In their natural environment, animals face complex and highly dynamic olfactory input. Thus vertebrates as well as invertebrates require fast and reliable processing of olfactory information. Parallel processing has been shown to improve processing speed and power in other sensory systems and is characterized by extraction of different stimulus parameters along parallel sensory information streams. Honeybees possess an elaborate olfactory system with unique neuronal architecture: a dual olfactory pathway comprising a medial projection-neuron (PN) antennal lobe (AL) protocerebral output tract (m-APT) and a lateral PN AL output tract (l-APT) connecting the olfactory lobes with higher-order brain centers. We asked whether this neuronal architecture serves parallel processing and employed a novel technique for simultaneous multiunit recordings from both tracts. The results revealed response profiles from a high number of PNs of both tracts to floral, pheromonal, and biologically relevant odor mixtures tested over multiple trials. PNs from both tracts responded to all tested odors, but with different characteristics indicating parallel processing of similar odors. Both PN tracts were activated by widely overlapping response profiles, which is a requirement for parallel processing. The l-APT PNs had broad response profiles suggesting generalized coding properties, whereas the responses of m-APT PNs were comparatively weaker and less frequent, indicating higher odor specificity. Comparison of response latencies within and across tracts revealed odor-dependent latencies. We suggest that parallel processing via the honeybee dual olfactory pathway provides enhanced odor processing capabilities serving sophisticated odor perception and olfactory demands associated with a complex olfactory world of this social insect.
Olfaction is of paramount importance for most animal species. Insects evolved sophisticated olfactory systems for communication, orientation, nest-mate recognition, and predator avoidance (Hansson and Stensmyr, 2011; Martin et al., 2011). For olfactory processing, nervous systems are confronted with an enormous chemical coding space (Guerrieri et al., 2005; Schmuker and Schneider, 2007), but also face the need to process dynamic sensory input fast and efficiently (Geffen et al., 2009; Nawrot, 2012). Sensory processing along parallel pathways supports this task (Nassi and Callaway, 2009). Compared with knowledge on parallel processing in other sensory modalities (auditory, visual, somatosensory), parallel processing in olfactory systems is far from being understood (Galizia and Rössler, 2010).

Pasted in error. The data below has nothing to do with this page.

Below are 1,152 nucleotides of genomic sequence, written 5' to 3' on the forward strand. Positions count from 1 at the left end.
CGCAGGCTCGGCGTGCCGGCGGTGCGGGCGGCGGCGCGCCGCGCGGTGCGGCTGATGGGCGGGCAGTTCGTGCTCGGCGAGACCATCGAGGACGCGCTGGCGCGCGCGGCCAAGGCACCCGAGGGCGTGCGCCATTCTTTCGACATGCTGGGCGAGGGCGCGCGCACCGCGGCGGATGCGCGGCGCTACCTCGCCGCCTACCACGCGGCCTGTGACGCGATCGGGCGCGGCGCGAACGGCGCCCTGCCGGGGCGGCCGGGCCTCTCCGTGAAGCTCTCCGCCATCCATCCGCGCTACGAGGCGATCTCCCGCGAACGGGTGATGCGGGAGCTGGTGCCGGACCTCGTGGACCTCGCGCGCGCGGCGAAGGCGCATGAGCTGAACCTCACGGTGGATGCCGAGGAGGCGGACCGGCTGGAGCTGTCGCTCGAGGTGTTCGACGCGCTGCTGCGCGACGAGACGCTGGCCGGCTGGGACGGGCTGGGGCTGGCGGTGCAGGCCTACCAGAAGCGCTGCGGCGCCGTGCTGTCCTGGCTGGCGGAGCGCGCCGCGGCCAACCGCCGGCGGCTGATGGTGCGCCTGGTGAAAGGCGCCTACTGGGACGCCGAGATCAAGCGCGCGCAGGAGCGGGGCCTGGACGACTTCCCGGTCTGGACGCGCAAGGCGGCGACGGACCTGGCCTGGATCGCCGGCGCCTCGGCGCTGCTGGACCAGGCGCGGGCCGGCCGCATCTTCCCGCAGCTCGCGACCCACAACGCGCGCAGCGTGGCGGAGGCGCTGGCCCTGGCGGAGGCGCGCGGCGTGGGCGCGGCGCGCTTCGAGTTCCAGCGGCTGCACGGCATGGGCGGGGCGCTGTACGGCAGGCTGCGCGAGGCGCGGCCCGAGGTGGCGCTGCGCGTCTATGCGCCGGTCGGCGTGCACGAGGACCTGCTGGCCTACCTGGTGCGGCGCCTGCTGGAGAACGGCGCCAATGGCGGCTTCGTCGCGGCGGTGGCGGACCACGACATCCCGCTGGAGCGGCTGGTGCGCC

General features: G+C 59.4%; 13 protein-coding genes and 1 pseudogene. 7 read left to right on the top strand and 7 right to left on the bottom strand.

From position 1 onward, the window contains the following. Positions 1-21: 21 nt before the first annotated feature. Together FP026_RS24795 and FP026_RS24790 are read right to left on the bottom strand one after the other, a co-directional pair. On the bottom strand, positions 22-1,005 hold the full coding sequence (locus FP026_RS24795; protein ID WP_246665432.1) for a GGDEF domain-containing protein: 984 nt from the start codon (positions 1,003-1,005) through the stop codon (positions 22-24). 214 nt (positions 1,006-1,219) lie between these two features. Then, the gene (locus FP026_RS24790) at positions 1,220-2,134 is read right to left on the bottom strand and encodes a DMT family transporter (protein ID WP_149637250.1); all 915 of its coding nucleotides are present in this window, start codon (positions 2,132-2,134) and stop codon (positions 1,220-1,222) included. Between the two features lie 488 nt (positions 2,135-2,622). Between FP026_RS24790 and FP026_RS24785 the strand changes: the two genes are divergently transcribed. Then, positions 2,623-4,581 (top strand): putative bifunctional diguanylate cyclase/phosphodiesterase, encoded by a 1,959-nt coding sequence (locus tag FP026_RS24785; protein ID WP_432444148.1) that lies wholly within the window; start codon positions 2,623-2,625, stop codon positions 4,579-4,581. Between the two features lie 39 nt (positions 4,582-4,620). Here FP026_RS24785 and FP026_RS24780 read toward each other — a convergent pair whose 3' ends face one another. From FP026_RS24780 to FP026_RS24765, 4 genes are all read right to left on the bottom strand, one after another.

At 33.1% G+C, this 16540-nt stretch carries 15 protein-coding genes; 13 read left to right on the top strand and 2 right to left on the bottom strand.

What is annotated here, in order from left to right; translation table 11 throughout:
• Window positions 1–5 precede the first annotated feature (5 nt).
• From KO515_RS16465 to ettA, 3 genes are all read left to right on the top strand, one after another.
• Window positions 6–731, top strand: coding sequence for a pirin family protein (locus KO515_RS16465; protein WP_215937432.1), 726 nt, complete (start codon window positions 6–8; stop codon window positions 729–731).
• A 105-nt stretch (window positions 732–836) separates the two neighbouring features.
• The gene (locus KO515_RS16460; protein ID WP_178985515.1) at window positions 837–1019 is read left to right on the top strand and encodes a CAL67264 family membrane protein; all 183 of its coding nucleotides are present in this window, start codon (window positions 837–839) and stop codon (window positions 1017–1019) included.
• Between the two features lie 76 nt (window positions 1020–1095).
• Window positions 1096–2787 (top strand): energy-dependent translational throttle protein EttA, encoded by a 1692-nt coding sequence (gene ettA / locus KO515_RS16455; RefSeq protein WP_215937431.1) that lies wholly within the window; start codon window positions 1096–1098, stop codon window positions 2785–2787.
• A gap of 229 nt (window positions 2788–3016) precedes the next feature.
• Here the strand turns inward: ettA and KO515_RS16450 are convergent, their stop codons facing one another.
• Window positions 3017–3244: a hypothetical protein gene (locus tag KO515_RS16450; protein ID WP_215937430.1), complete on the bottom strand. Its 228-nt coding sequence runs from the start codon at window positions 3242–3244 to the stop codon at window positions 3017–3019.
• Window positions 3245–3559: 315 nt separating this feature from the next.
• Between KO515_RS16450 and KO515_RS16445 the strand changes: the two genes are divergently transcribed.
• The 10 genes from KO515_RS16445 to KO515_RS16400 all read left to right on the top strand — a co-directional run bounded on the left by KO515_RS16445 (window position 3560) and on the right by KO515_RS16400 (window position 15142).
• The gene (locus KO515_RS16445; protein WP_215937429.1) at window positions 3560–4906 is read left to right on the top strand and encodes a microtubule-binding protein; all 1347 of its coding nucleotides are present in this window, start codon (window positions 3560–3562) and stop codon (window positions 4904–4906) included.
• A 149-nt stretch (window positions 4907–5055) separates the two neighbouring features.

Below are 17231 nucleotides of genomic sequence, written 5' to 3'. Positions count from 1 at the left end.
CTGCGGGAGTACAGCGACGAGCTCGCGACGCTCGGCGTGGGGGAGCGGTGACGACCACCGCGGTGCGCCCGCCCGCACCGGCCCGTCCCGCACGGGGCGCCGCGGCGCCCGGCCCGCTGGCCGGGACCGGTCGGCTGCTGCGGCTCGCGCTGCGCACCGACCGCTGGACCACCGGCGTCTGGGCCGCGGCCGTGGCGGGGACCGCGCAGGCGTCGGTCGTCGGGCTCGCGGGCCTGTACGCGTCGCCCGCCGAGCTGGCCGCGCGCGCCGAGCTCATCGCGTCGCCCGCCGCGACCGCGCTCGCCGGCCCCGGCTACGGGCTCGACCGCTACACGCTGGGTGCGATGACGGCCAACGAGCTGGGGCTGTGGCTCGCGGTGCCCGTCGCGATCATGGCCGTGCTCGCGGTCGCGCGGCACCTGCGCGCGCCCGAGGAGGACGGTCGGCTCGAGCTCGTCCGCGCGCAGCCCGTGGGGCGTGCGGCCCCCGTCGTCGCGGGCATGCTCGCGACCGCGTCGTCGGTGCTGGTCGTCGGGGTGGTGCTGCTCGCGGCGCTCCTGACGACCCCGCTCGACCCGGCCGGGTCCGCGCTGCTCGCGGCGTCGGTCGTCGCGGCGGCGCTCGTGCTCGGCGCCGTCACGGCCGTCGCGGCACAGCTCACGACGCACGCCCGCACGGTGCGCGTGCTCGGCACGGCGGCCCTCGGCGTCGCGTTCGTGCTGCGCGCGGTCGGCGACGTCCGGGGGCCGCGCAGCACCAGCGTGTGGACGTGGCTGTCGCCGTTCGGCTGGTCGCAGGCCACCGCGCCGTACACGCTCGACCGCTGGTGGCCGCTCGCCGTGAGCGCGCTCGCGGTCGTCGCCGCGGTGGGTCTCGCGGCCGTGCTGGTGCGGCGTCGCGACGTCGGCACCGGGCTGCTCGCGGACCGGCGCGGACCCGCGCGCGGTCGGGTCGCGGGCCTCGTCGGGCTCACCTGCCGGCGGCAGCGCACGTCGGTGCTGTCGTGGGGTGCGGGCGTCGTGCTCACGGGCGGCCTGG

In insects, olfactory receptor neuron (ORN) axons transfer input from antennal sensilla to glomeruli, spheroidal neuropil units in the antennal lobe (AL), the analog to the vertebrate olfactory bulb (OB) (Hildebrand and Shepherd, 1997; Kay and Stopfer, 2006). After AL processing (Martin et al., 2011; Wilson, 2011), odor information is transferred via projection (output) neurons (PNs) as spatiotemporal response patterns (Sachse and Galizia, 2002; Wilson and Laurent, 2005; Krofczik et al., 2008; Arenas et al., 2009) to higher brain centers in the mushroom bodies (MBs) and lateral horn (LH) (Mobbs, 1982). Hymenoptera (ants, bees, wasps) possess a unique dual olfactory pathway (Abel et al., 2001; Kirschner et al., 2006; Zube et al., 2008; Galizia and Rössler, 2010; Rössler and Zube, 2011; Nishikawa et al., 2012) with a medial AL protocerebral tract (m-APT) and a lateral AL protocerebral tract (l-APT). Both tracts comprise axons from ∼920 uniglomerular PNs (∼410 m-APT PNs and ∼510 l-APT PNs) (Rybak, 2012). M-APT PNs connect glomeruli in the lower AL hemilobe with the MB and the LH, whereas l-APT PNs connect glomeruli in the upper AL hemilobe in reverse order with the LH and MB.
This dual pathway represents a favorable system to address fundamental questions in parallel olfactory processing. It is still unclear whether the tracts code odors in a “dual segregated” fashion (different odors in different tracts), like pheromonal and general-odor subsystems in moths (Martin et al., 2011) or flies (Schlief and Wilson, 2007), or in a “dual parallel” fashion (similar input, differential feature extraction) (Galizia and Rössler, 2010). Recent calcium-imaging studies support the idea that the two AL subsystems receive similar sensory input (Carcaud et al., 2012; Galizia et al., 2012). Independent (sequential) recordings in different individuals (electrophysiology, calcium imaging) indicate that m-APT and l-APT PNs may differ in physiological properties (Abel et al., 2001; Müller et al., 2002; Krofczik et al., 2008; Yamagata et al., 2009). However, simultaneous PN recordings from both tracts with high temporal precision are still lacking.
We used thin-wire multielectrodes for simultaneous double-tract recordings to obtain response profiles from many uniglomerular PNs over multiple trials to floral, pheromonal, and social odors. The results show highly overlapping odor specificity, but distinct differences in response properties between m-APT and l-APT PNs, which strongly supports parallel odor processing. Consistent odor-dependent response latencies of PNs within and across tracts support the idea of temporal coding of odor identity via PNs of both tracts.
Materials and Methods
Experimental animals and preparation.
Foragers of the European honeybee Apis mellifera (females) were caught in the morning from a feeder filled with saccharose solution (Apiinvert, 50%) and anesthetized on ice. The legs were cut above the coxae. Bees were fixed in custom-made Plexiglas holders using dental wax (surgident periphery wax, Heraeus Kulzer) and fed with saccharose solution ad libitum.